Intentional Food Poisoning Targeted By New FDA Food Safety Rule

Federal health officials have finalized a new rule that will require food manufacturers to design defense programs to protect against intentional food poisoning outbreaks, which could cause wide spread harm in the United States. 

The FDA announced the finalized the Intentional Adulteration rule on May 26, requiring both foreign and domestic food facilities that manufacture, process, pack or hold food to create and maintain food defense strategies that assess the company’s vulnerability to deliberate food adulterations with the intent to cause public harm.

Although the FDA considers the likelihood of a deliberate act to cause harm to the public minimal, it is a precaution that the agency believes will strengthen the food supply market and close a vulnerability gap. The rule is the first of its kind to be issued under the FDA’s Food Safety Modernization Act (FSMA), which was enacted to create guidelines for the industry to prevent potential problems before they occur.

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Though no examples of past occurrences were cited in the press release, the FDA stats that intentional food poisonings designed to cause large-scale harm to the public could take many forms, including acts of disgruntled employees, consumers, competitors, and economically motivated reasons.

The Intentional Adulteration rule will require all foreign and domestic FDA-registered food facilities to abide by the rule to continue operating under their current conditions. The rule mandates that the facilities identify vulnerabilities in which they could be subject to intentional food adulteration.

Once these potential situations are recognized, the companies are to implement and maintain mitigation strategies to address the vulnerabilities, establish a food defense monitoring procedure and corrective actions, verify that the system is working, and ensure that personnel assigned to their specified areas receive appropriate training. Thorough record-keeping of the procedures will be required and will be subject to review upon the agency’s request.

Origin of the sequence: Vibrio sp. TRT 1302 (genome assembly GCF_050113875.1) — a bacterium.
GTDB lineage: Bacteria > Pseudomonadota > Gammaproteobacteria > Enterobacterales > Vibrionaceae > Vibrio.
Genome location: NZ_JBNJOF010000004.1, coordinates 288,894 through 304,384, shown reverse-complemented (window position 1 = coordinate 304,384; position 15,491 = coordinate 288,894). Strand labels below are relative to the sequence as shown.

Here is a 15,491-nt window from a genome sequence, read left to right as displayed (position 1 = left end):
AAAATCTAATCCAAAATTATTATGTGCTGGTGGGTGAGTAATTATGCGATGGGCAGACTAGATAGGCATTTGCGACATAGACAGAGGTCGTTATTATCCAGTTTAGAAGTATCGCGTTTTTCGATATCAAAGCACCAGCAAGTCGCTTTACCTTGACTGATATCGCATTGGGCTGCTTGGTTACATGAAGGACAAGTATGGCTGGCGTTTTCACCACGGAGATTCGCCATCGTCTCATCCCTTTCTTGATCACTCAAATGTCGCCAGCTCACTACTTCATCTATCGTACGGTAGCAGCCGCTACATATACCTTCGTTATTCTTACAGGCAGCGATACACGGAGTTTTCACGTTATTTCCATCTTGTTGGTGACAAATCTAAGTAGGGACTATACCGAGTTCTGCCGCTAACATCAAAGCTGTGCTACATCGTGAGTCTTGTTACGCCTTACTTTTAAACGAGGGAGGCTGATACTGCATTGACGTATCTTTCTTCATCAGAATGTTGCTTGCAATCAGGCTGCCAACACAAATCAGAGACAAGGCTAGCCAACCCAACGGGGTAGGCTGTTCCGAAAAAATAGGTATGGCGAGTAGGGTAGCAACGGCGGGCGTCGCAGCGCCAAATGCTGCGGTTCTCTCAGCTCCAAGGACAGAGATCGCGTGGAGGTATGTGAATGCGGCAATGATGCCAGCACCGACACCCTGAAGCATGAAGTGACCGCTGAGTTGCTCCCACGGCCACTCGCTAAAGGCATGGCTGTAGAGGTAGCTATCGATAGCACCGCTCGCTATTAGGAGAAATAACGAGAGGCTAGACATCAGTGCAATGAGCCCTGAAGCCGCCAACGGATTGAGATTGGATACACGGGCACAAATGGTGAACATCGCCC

The FDA announced it will be specifically monitoring, and may offer its own series or mitigation strategies for facilities involved in bulk liquid receiving and loading, liquid storage and handling, secondary ingredient handling, or the mixing of or any similar products and activities. The agency designated these types of facilities to be the most prone to and intentional adulteration.

The agency indicates that the rule will require partnership, education, and training and companies will be encouraged to share mitigation strategies to strengthen the new implementation. Federal agencies will be offering valuable tools such as guidance, training courses and technical assistance to make compliance easier on facilities.

The regulation will go into effect in 60 days and food manufacturers will be required to conform to the rule within three to five years, depending on the size of the business. Larger and high risk companies will be encouraged to conform as quickly as possible whereas smaller non-high risk facilities will be given more time to abide.


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